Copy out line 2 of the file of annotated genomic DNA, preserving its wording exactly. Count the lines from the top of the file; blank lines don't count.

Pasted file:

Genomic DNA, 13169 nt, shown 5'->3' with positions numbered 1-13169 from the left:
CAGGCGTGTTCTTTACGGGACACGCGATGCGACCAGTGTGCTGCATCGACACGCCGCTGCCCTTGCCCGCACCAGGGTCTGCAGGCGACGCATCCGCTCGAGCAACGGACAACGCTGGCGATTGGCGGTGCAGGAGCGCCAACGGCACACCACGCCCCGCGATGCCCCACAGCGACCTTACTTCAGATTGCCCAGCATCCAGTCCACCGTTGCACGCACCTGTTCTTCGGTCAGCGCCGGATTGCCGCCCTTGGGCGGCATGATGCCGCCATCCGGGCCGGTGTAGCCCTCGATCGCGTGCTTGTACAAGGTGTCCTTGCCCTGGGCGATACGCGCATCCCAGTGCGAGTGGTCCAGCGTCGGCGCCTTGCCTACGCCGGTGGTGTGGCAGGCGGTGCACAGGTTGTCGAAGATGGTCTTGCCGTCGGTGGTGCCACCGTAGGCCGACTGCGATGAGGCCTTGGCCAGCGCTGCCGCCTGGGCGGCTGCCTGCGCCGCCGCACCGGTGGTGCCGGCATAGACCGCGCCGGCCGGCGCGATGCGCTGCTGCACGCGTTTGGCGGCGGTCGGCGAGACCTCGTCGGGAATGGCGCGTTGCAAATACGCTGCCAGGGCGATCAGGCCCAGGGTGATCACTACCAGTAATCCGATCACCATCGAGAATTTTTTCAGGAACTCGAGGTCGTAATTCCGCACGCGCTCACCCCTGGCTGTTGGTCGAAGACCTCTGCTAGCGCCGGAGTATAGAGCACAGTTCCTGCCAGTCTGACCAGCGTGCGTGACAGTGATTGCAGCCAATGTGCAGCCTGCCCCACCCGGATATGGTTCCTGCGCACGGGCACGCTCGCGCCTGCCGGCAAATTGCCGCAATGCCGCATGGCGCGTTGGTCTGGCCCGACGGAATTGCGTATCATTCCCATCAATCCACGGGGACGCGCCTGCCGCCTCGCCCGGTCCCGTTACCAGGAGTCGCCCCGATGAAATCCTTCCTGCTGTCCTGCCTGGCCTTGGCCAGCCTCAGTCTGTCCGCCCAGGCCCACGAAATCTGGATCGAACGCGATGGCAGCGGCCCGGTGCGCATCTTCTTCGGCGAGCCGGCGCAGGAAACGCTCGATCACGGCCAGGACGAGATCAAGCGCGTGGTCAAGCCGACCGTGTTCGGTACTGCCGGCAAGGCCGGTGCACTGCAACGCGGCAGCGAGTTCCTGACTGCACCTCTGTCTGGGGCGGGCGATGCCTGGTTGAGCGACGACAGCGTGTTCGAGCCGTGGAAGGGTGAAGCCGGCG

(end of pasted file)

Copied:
CAGGCGTGTTCTTTACGGGACACGCGATGCGACCAGTGTGCTGCATCGACACGCCGCTGCCCTTGCCCGCACCAGGGTCTGCAGGCGACGCATCCGCTCGAGCAACGGACAACGCTGGCGATTGGCGGTGCAGGAGCGCCAACGGCACACCACGCCCCGCGATGCCCCACAGCGACCTTACTTCAGATTGCCCAGCATCCAGTCCACCGTTGCACGCACCTGTTCTTCGGTCAGCGCCGGATTGCCGCCCTTGGGCGGCATGATGCCGCCATCCGGGCCGGTGTAGCCCTCGATCGCGTGCTTGTACAAGGTGTCCTTGCCCTGGGCGATACGCGCATCCCAGTGCGAGTGGTCCAGCGTCGGCGCCTTGCCTACGCCGGTGGTGTGGCAGGCGGTGCACAGGTTGTCGAAGATGGTCTTGCCGTCGGTGGTGCCACCGTAGGCCGACTGCGATGAGGCCTTGGCCAGCGCTGCCGCCTGGGCGGCTGCCTGCGCCGCCGCACCGGTGGTGCCGGCATAGACCGCGCCGGCCGGCGCGATGCGCTGCTGCACGCGTTTGGCGGCGGTCGGCGAGACCTCGTCGGGAATGGCGCGTTGCAAATACGCTGCCAGGGCGATCAGGCCCAGGGTGATCACTACCAGTAATCCGATCACCATCGAGAATTTTTTCAGGAACTCGAGGTCGTAATTCCGCACGCGCTCACCCCTGGCTGTTGGTCGAAGACCTCTGCTAGCGCCGGAGTATAGAGCACAGTTCCTGCCAGTCTGACCAGCGTGCGTGACAGTGATTGCAGCCAATGTGCAGCCTGCCCCACCCGGATATGGTTCCTGCGCACGGGCACGCTCGCGCCTGCCGGCAAATTGCCGCAATGCCGCATGGCGCGTTGGTCTGGCCCGACGGAATTGCGTATCATTCCCATCAATCCACGGGGACGCGCCTGCCGCCTCGCCCGGTCCCGTTACCAGGAGTCGCCCCGATGAAATCCTTCCTGCTGTCCTGCCTGGCCTTGGCCAGCCTCAGTCTGTCCGCCCAGGCCCACGAAATCTGGATCGAACGCGATGGCAGCGGCCCGGTGCGCATCTTCTTCGGCGAGCCGGCGCAGGAAACGCTCGATCACGGCCAGGACGAGATCAAGCGCGTGGTCAAGCCGACCGTGTTCGGTACTGCCGGCAAGGCCGGTGCACTGCAACGCGGCAGCGAGTTCCTGACTGCACCTCTGTCTGGGGCGGGCGATGCCTGGTTGAGCGACGACAGCGTGTTCGAGCCGTGGAAGGGTGAAGCCGGCG